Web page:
Education

Testing Column

October 02, 1991 2 min read
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Commercial test publishers last week launched a counterattack against their critics by holding a Washington press briefing to explode what they called myths about standardized achievement tests.

“The more they are repeated, they become conventional wisdom,” said Michael H. Kean, director of public and governmental affairs for C.T.B./ Macmillan/McGraw-Hill and chairman of the test committee for the Association of American Publishers.

Among the impressions the publishers sought to counter were the ideas that multiple-choice tests could not measure students’ critical-thinking skills and that standardized tests were biased against women and minorities.

But, they argued, standardized multiple-choice tests should not be the only way to measure student performance. The commercial publishers, they pointed out, have been getting into the business of designing alternative forms of assessment.

“No form of assessment, no matter how good, should be used in isolation,” Mr. Kean said.

Researchers at Harvard University have begun a five-year project to test the use of portfolios as assessment tests in middle schools.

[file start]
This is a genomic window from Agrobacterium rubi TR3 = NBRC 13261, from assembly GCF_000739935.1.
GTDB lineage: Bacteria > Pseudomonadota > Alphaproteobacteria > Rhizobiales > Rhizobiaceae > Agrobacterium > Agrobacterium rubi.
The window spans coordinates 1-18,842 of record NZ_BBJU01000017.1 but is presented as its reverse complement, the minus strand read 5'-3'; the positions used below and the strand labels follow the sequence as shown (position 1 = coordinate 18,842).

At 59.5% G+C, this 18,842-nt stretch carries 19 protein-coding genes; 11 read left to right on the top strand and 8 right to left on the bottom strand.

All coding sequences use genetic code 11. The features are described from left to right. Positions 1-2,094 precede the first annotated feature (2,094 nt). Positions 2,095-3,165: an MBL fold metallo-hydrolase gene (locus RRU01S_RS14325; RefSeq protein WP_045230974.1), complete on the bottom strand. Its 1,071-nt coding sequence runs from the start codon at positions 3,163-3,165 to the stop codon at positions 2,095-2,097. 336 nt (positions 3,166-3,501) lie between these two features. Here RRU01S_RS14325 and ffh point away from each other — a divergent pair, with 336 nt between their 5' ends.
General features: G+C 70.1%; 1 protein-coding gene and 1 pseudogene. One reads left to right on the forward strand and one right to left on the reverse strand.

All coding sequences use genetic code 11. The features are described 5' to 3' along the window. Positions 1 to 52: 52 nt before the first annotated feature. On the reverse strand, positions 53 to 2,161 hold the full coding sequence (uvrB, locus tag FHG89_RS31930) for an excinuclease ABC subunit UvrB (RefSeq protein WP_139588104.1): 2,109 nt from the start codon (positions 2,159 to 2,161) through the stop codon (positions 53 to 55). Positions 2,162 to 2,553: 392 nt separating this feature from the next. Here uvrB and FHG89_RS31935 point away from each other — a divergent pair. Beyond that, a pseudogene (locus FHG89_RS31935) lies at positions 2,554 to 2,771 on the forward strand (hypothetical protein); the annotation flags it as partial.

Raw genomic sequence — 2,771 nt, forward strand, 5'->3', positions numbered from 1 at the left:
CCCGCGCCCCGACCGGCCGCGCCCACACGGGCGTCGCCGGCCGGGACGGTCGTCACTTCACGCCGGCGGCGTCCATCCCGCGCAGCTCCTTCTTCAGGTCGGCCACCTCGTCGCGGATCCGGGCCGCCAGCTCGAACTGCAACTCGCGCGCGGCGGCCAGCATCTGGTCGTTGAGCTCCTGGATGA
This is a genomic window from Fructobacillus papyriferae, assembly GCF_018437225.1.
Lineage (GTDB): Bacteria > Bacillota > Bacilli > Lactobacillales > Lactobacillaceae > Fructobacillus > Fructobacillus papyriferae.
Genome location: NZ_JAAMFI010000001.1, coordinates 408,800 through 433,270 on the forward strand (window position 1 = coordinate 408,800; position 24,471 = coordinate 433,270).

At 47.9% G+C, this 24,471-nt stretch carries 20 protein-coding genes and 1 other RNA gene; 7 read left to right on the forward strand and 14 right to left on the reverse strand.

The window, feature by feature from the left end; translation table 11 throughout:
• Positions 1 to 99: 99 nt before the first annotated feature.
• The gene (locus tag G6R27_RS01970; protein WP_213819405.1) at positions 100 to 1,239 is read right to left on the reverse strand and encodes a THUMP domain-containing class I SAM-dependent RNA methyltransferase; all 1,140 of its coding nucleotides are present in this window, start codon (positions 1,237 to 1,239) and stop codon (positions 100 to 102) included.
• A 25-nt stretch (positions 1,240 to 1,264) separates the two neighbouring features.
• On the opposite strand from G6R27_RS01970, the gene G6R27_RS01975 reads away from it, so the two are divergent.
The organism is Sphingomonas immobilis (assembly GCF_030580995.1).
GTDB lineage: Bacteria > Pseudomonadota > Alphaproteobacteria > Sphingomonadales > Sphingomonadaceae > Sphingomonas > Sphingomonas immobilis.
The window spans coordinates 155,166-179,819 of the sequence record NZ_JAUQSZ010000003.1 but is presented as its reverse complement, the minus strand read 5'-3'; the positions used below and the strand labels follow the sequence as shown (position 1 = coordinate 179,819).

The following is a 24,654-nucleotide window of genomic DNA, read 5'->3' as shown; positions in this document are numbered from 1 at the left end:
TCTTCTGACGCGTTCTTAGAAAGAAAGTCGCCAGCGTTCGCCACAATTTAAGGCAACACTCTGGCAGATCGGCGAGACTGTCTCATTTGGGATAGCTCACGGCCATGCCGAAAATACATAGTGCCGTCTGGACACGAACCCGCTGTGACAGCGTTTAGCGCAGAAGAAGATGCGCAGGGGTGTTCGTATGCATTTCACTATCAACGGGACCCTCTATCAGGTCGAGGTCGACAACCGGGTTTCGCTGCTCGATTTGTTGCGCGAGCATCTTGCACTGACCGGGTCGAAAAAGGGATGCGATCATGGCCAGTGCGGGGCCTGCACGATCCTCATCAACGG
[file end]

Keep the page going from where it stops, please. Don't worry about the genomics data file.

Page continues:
Funded by a $2.5-million grant from the Rockefeller Foundation, the project will follow students from two middle schools in each of four cities: San Diego, Pittsburgh, Rochester, N.Y., and a fourth city to be named to study the feasibility and effects of the alternative method of assessment.

Unlike traditional tests, portfolios measure students’ abilities on longer-range projects than traditional, timed tests permit. They also allow teachers to evaluate student growth over the course of a year.

Dennie Palmer Wolf, a senior research associate at Harvard’s Project Zero and director of the portfolio project, said it would also study the role of portfolios in parent involvement in schools. “We’ll see if portfolios become part of the discussions with parents over standards,” she said.

To demonstrate how testing can help social-studies teachers “enhance learning in history and the social sciences and develop the skills necessary for participatory citizenship,” the National Council for the Social Studies has prepared a policy statement on testing and evaluation.

The statement says that the tests should match the curriculum; that teachers should be skilled in interpreting and reporting test results; that assessments should include more than traditional multiple-choice tests; that testing should be fair to all students; and that teachers should be involved in the selection and design of evaluation instruments.--R.R.

A version of this article appeared in the October 02, 1991 edition of Education Week as Testing Column

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